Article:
Premature babies helped by mom's touch at Mount Sinai

Toronto's CN Tower will glow purple tonight to mark World Prematurity Day, as a promising new Toronto hospital program aims to fast-track infants to health using those who know best — their own parents.

Hospital program launched this year is 1st of its kind in North America

Kristen Schulze holds her newborn, Ryan, one of two twins born 12 weeks early. Schulze is part of a Mount Sinai program that lets parents take primary care of their premature children in the hospital, along with medical professionals. (Kimberly Gale/CBC)

Toronto's CN Tower will glow purple tonight to mark World Prematurity Day, as a promising new Toronto hospital program aims to fast-track infants to health using those who know best — their own parents.

At Toronto's Mount Sinai Hospital, the new Family Integrated Care Program is believed to be the first of its kind in North America. While nurses traditionally provided primary care for premature babies in neonatal intensive care units, the new program, which launched this year, empowers parents to help the hospital's tiniest patients get better.

It's a new way of thinking about neonatal care that relies less on machines and sterile environments, and more on close, tender contact.

"The mother's touch, the mother's voice, the mother's presence even in alleviating pain of the baby — all those things are important for the baby's long-term outcome," said Dr. Karel O'Brien, a neonatologist with Mount Sinai.

"In our pilot study babies gain weight better when the mother is present."

Remarkable improvements

Amid research indicating that skin-to-skin contact with a parent can be tremendously important for a baby's development, the results — weight improvements, decreases in infections, improvements in breast feeding — have encouraged doctors.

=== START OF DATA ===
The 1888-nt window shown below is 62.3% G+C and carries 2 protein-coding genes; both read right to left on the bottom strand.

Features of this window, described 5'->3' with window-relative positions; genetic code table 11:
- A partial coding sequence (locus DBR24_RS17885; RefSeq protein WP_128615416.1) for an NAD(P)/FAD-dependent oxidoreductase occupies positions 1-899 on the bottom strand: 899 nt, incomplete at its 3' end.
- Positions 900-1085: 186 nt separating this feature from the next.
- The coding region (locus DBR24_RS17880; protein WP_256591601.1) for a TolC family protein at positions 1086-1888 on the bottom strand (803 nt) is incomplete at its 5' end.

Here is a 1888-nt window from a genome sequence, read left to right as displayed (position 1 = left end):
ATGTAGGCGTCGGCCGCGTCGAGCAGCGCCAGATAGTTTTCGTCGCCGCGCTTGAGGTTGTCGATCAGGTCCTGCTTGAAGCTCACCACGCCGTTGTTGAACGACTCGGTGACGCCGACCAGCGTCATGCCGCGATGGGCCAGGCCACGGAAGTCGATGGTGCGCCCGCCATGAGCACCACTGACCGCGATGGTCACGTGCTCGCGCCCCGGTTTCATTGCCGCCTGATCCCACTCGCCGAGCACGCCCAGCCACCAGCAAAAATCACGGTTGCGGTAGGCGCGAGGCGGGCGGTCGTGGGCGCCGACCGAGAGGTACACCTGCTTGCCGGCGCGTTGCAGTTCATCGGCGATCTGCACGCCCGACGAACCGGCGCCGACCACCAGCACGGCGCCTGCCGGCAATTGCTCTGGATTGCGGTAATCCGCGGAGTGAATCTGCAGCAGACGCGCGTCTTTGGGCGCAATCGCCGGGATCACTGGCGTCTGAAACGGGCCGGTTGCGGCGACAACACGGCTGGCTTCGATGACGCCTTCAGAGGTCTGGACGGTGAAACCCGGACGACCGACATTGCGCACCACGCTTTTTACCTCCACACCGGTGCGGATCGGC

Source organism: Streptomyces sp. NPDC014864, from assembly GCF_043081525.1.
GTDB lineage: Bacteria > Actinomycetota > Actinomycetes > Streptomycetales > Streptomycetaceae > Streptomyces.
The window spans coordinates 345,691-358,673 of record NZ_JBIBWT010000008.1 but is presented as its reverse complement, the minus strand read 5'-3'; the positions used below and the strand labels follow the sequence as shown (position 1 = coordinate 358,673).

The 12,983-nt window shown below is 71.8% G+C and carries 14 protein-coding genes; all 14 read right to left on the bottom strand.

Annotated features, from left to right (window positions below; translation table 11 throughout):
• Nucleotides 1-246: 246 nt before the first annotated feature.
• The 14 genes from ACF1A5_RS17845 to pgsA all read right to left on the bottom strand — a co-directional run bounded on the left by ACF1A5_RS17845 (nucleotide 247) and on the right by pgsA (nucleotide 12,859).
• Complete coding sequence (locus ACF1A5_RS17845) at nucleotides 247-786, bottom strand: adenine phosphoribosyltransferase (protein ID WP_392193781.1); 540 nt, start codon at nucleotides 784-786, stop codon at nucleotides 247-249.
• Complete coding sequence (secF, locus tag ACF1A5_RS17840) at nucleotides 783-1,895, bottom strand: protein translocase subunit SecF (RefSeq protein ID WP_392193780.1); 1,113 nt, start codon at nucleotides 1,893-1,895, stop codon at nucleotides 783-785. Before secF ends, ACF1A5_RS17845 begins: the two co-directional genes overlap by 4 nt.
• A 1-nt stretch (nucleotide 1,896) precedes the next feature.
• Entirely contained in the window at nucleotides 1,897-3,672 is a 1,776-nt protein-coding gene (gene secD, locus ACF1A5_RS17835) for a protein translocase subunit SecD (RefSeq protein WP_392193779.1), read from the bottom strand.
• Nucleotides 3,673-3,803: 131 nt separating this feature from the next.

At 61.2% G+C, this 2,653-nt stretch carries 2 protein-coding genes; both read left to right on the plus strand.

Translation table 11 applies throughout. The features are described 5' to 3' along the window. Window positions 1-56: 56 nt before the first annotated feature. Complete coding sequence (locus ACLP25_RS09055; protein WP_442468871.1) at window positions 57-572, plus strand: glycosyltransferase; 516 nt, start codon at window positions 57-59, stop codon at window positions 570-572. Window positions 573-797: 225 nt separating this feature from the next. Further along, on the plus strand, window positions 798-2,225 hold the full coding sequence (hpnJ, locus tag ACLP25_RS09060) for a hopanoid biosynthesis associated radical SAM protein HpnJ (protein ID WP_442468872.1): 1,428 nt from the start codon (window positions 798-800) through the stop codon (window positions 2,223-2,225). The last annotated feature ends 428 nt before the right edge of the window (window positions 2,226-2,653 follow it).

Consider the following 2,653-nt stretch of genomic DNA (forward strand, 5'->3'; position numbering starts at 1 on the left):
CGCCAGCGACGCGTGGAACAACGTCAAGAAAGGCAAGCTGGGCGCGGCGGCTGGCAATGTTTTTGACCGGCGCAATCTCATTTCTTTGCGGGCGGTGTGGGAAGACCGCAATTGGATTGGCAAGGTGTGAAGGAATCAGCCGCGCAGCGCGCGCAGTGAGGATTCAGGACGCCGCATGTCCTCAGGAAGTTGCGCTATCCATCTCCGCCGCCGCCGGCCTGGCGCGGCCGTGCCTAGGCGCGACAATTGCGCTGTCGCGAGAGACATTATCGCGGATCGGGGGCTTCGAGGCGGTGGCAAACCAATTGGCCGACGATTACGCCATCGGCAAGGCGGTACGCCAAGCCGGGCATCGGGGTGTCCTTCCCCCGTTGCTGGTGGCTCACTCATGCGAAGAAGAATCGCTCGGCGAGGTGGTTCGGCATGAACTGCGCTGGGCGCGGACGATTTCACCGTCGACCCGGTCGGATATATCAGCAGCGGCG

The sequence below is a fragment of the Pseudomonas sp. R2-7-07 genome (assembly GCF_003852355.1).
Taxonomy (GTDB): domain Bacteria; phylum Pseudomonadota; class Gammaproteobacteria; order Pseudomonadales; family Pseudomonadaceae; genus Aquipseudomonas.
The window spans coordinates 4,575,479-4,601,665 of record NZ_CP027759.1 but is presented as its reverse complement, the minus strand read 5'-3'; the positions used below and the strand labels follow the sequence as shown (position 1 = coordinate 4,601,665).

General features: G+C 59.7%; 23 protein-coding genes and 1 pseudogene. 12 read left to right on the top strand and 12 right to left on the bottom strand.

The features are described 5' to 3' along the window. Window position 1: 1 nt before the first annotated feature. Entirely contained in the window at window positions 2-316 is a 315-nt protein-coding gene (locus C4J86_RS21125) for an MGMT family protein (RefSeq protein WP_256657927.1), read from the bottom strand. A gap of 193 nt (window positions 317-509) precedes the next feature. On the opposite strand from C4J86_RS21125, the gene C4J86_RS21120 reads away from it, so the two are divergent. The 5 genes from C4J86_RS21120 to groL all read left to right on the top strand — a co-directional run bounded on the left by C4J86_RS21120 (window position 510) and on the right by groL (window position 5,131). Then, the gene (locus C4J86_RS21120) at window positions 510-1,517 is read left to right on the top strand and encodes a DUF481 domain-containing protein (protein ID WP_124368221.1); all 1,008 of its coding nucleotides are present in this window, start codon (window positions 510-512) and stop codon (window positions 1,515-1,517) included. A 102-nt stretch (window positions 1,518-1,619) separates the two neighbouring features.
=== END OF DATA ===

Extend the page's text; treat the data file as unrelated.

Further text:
Mount Sinai Hospital's family integrated care initiative empowers parents to care for their premature baby. (Kimberly Gale/CBC)

"What science is actually telling us now is how important it is to have the parents in the babies' care," O'Brien said.

The intimate engagement is a far cry from the way some neonatal centres operate, with babies kept in incubators on their own. Parents would be asked not to touch them because it could disturb their sleep.

But a new approach to Mount Sinai's neo-natal unit is more like a partnership between medical professionals and parents, said new mother Kristen Schulze.

"I have never felt once like I was a level below," said Schulze, whose newborn twins were born 12 weeks early.

'Prepared to be a mom'

The program tries to get parents involved as early as possible in their children's lives.

All the while, new moms and dads get the opportunity to bolster their parenting skills and their confidence.

"I actually feel that when I go home I'll be really well prepared to be a mom at home," Schulze said.

"We can't really teach mothers and babies how to breast-feed unless we have the mothers present," O'Brien said.

One in 10 babies is born too early, according to the World Health Organization.

Mount Sinai Hospital's neo-natal intensive care unit is the largest unit of its kind in the Greater Toronto Area and one of the largest in Canada, admitting more than 1,000 premature babies a year.

With files from the CBC's Kimberly Gale


To encourage thoughtful and respectful conversations, first and last names will appear with each submission to CBC/Radio-Canada's online communities (except in children and youth-oriented communities). Pseudonyms will no longer be permitted.

By submitting a comment, you accept that CBC has the right to reproduce and publish that comment in whole or in part, in any manner CBC chooses. Please note that CBC does not endorse the opinions expressed in comments. Comments on this story are moderated according to our Submission Guidelines. Comments are welcome while open. We reserve the right to close comments at any time.

Become a CBC Member

Join the conversation  Create account

Already have an account?